NOTE: Galley equipment that contains insulation and is ventilated is not considered within a six-sided box. However, this insulation still may not have to meet the test of part VI of appendix F if the equipment is shown to prevent a fire from escaping the equipment. This latter condition will likely need to be shown by test.

(3) Insulation installed inside equipment currently qualified for compliance with 25.853 on the basis of the guidance in paragraph 623.b. of Advisory Circular 25-17 ( a so called black box). (4) Insulation that is within a class C cargo compartment and fully contained by the cargo liner. (5) Insulation that meets the requirements of 25.853(a) and appendix F, part I, paragraph (a)(1)(ii) and is installed in the cabin so that it is visible and accessible with a hand fire extinguisher. This does not include insulation inside other compartments that involve

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opening a door or access panel, or in any location where the source of the fire cannot be observed. f. Damping Systems. (1) Structural damping materials may be considered thermal/acoustic insulation, depending on their specific configuration and use. These materials are often a soft aluminum sheet bonded to airplane structure. The aluminum sheet itself is not susceptible to flame propagation and is not itself insulation. Small aluminum sheets bonded directly to the airplane skin with a layer of adhesive would not be considered thermal/acoustic insulation. Damping materials that include a layer of foam or other material would be treated as thermal/acoustic insulation, and thus must be tested for flame propagation characteristics. Since the test method in appendix F part VI is not well suited to aluminum, we recommended that those types of materials be tested in a manner similar to the testing for mated hook and loop samples, so that the interface of the insulating material and substrate is exposed to the tip of the burner flame. But the test configuration specified in appendix F can be used. It is acceptable to test these materials bonded to an aluminum sheet as per paragraph 5d. They can then be used bonded to any other substrate. (2) When testing at the interface of the insulating material and substrate, some adaptation is necessary to precisely size and position the test sample. In order to determine the correct width (front to back) for the test sample, place a piece of damping system (material) bonded to a 0.060-inch-thick piece of aluminum sheet in the radiant panel test apparatus drawer or sliding platform. The sample should be 12 inches long, and be placed so that it touches the back wall and right side (corner) of the drawer or platform. With the pilot burner in the down position and the burner guide removed, the distance from the bottom of the burner to the front edge of the sample should be 1 3/8+/-1/8 inch. Samples can then be sized accordingly. Once this is determined, all samples may be cut to that width for a particular test apparatus. This measurement and sample size determination are needed for each lab because slight variations may exist from one apparatus to another. Figure 5 shows the position of the sample and burner. The top of the sample should be at the proper height (7 inches from the radiant panel at the zero position. Since the igniter angle is 27 degrees, the flame then impinges the interface of the sample.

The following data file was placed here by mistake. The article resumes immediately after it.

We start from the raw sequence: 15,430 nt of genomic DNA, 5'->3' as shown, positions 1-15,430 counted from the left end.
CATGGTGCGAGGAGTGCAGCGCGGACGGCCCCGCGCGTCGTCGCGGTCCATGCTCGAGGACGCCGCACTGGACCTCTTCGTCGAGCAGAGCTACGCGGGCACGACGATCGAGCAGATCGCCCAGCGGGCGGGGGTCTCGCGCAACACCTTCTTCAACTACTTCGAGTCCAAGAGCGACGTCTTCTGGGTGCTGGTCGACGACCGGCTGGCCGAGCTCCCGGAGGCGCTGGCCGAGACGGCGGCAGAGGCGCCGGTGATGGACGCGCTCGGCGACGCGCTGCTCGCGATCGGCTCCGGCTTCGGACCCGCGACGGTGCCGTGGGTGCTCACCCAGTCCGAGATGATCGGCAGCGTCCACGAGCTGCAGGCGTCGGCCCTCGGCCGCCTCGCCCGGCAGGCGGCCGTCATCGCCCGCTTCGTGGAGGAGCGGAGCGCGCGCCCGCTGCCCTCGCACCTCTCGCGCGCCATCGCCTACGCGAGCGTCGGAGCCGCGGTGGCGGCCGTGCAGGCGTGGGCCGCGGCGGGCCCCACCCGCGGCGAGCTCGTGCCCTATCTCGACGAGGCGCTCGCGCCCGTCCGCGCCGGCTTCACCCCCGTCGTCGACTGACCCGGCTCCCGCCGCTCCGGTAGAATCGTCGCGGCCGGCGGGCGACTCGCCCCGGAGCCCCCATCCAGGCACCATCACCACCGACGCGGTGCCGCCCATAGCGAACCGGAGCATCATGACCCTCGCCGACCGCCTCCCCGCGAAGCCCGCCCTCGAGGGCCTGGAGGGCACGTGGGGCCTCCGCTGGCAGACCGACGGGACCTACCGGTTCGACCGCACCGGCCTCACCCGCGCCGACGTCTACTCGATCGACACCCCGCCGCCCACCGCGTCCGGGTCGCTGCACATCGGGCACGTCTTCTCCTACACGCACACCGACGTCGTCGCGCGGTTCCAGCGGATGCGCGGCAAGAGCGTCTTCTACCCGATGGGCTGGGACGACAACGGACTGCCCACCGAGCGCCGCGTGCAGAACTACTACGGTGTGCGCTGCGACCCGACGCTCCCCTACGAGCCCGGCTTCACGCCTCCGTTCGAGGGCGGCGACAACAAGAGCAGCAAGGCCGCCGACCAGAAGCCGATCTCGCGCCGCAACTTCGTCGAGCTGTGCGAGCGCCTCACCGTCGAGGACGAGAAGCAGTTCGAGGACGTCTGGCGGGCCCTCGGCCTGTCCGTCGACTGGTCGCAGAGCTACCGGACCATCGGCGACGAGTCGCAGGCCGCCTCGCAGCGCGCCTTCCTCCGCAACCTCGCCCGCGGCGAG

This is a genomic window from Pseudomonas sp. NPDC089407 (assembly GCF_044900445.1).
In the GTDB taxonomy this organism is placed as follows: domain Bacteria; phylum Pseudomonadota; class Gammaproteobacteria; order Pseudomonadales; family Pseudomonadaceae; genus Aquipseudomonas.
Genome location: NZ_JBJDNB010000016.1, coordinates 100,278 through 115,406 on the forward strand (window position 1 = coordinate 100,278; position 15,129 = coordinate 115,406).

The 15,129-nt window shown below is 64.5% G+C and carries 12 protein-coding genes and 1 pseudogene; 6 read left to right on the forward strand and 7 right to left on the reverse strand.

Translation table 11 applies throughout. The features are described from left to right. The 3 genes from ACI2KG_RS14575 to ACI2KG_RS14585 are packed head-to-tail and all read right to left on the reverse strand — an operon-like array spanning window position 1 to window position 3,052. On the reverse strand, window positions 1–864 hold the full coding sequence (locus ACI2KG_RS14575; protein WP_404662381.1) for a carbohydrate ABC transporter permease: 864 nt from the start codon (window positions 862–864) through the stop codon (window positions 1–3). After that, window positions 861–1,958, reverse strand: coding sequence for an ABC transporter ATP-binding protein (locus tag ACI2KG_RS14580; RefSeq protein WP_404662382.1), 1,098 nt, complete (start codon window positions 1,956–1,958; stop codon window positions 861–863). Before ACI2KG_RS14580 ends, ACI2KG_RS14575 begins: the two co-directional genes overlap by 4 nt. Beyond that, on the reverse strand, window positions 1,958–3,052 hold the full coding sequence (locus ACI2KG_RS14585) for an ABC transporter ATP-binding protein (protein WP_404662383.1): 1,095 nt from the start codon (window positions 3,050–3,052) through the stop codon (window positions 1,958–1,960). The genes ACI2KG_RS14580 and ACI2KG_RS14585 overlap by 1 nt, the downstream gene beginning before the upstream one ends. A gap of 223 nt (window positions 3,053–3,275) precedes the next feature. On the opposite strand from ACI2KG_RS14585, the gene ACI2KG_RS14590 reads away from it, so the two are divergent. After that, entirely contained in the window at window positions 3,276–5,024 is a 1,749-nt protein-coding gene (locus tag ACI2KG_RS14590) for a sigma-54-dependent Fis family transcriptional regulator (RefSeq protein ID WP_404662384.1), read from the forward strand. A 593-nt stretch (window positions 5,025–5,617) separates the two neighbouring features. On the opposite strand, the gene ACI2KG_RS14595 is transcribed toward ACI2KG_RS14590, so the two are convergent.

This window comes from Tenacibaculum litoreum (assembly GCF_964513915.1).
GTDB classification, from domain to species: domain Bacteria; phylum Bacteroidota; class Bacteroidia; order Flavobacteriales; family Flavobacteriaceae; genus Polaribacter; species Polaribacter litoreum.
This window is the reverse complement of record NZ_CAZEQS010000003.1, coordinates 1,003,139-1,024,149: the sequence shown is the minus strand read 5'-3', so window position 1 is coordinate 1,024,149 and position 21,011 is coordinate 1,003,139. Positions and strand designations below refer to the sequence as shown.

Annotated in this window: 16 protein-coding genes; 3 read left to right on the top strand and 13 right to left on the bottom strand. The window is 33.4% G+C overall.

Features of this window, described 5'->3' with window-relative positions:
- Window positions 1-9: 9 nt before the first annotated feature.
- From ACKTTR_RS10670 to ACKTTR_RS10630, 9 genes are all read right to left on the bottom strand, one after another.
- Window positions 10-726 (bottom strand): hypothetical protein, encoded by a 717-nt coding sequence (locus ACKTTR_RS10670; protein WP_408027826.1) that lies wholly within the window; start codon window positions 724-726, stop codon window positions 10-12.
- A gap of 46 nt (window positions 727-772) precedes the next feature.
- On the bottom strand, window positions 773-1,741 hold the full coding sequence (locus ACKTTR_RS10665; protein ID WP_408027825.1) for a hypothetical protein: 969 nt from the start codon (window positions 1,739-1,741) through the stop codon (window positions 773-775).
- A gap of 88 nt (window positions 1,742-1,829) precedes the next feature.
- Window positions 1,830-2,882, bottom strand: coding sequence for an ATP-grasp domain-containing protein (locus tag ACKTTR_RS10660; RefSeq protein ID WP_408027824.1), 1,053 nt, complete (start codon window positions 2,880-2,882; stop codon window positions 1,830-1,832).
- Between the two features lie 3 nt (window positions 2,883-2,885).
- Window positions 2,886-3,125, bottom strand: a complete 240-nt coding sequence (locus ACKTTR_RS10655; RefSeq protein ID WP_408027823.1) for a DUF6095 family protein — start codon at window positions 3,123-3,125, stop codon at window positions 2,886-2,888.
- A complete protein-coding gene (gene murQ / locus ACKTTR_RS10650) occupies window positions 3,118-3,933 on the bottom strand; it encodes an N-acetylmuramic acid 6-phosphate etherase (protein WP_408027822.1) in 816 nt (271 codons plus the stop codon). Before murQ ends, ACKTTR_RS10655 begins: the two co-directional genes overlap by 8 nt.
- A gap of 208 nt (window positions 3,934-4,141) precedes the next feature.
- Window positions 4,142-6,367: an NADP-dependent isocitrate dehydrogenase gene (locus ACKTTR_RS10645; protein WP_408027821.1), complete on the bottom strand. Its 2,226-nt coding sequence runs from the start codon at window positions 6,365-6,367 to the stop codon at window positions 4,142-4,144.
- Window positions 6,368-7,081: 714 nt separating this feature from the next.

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Figure 5

g. Ducts: Ducts can fall into two basic categories: ducts that have separate insulation, and ducts where the duct wall has some insulating properties. Ducts that do not have separate insulation on them (in other words, the duct itself provides whatever insulation capability exists) can be treated simply as ducting. Section 25.856 would not apply. Ducting with insulation encapsulated in a rigid shell, which can be considered a 'duct within a duct, enclosed in a manner similar to the insulation in an enclosed box described in paragraph 7e(2), would also not be subject to 25.856. This presumes that the insulation between the inner and outer walls of

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the duct is separate from the outer wall. Separate insulation covering would have to meet 25.856. However, as noted in paragraph 6d, if the insulation is bonded to the duct, the duct may be represented by thin sheet aluminum. h. Thermal/acoustic insulation that meets the requirements of 25.856(a) is considered to satisfy the requirements of 25.853(a) on those airplanes for which the certification basis would otherwise require testing in accordance with 25.853. This determination can be made using the criteria of 25.853, which permits other approved equivalent methods.

/s/ Mike Kaszycki, Acting Manager, Transport Airplane Directorate Aircraft Certification Service